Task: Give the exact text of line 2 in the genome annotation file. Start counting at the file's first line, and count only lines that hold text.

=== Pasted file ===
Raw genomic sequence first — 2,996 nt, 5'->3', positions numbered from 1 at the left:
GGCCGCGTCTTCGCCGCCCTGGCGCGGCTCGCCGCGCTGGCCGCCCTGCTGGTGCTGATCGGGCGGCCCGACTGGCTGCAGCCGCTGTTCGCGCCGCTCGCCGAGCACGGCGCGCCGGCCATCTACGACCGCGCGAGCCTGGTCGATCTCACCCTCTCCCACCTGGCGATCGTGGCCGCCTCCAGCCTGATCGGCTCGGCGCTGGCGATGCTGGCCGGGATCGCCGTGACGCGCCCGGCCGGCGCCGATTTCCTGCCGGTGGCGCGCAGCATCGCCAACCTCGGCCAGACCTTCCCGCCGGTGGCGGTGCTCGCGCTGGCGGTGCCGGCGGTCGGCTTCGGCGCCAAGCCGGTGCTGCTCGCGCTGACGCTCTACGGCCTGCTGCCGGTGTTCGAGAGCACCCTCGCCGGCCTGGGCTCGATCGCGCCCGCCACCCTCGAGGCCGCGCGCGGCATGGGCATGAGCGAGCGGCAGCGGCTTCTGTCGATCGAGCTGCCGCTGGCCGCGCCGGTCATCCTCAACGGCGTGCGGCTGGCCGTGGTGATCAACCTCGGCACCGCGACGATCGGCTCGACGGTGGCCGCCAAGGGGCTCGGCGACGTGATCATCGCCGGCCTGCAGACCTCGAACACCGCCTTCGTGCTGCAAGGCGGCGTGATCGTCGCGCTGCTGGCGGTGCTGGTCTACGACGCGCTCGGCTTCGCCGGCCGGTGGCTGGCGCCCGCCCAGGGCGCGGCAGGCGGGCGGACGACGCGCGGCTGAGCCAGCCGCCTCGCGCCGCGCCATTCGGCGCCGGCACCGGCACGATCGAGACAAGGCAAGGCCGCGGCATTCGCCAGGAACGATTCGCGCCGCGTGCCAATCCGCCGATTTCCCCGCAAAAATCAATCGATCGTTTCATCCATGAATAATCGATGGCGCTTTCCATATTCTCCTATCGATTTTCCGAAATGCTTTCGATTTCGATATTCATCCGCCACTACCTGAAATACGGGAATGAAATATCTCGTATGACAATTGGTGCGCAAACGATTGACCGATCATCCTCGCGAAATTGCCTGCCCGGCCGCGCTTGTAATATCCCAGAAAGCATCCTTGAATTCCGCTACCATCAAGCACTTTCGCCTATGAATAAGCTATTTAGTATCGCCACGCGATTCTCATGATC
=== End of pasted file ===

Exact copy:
GGCCGCGTCTTCGCCGCCCTGGCGCGGCTCGCCGCGCTGGCCGCCCTGCTGGTGCTGATCGGGCGGCCCGACTGGCTGCAGCCGCTGTTCGCGCCGCTCGCCGAGCACGGCGCGCCGGCCATCTACGACCGCGCGAGCCTGGTCGATCTCACCCTCTCCCACCTGGCGATCGTGGCCGCCTCCAGCCTGATCGGCTCGGCGCTGGCGATGCTGGCCGGGATCGCCGTGACGCGCCCGGCCGGCGCCGATTTCCTGCCGGTGGCGCGCAGCATCGCCAACCTCGGCCAGACCTTCCCGCCGGTGGCGGTGCTCGCGCTGGCGGTGCCGGCGGTCGGCTTCGGCGCCAAGCCGGTGCTGCTCGCGCTGACGCTCTACGGCCTGCTGCCGGTGTTCGAGAGCACCCTCGCCGGCCTGGGCTCGATCGCGCCCGCCACCCTCGAGGCCGCGCGCGGCATGGGCATGAGCGAGCGGCAGCGGCTTCTGTCGATCGAGCTGCCGCTGGCCGCGCCGGTCATCCTCAACGGCGTGCGGCTGGCCGTGGTGATCAACCTCGGCACCGCGACGATCGGCTCGACGGTGGCCGCCAAGGGGCTCGGCGACGTGATCATCGCCGGCCTGCAGACCTCGAACACCGCCTTCGTGCTGCAAGGCGGCGTGATCGTCGCGCTGCTGGCGGTGCTGGTCTACGACGCGCTCGGCTTCGCCGGCCGGTGGCTGGCGCCCGCCCAGGGCGCGGCAGGCGGGCGGACGACGCGCGGCTGAGCCAGCCGCCTCGCGCCGCGCCATTCGGCGCCGGCACCGGCACGATCGAGACAAGGCAAGGCCGCGGCATTCGCCAGGAACGATTCGCGCCGCGTGCCAATCCGCCGATTTCCCCGCAAAAATCAATCGATCGTTTCATCCATGAATAATCGATGGCGCTTTCCATATTCTCCTATCGATTTTCCGAAATGCTTTCGATTTCGATATTCATCCGCCACTACCTGAAATACGGGAATGAAATATCTCGTATGACAATTGGTGCGCAAACGATTGACCGATCATCCTCGCGAAATTGCCTGCCCGGCCGCGCTTGTAATATCCCAGAAAGCATCCTTGAATTCCGCTACCATCAAGCACTTTCGCCTATGAATAAGCTATTTAGTATCGCCACGCGATTCTCATGATC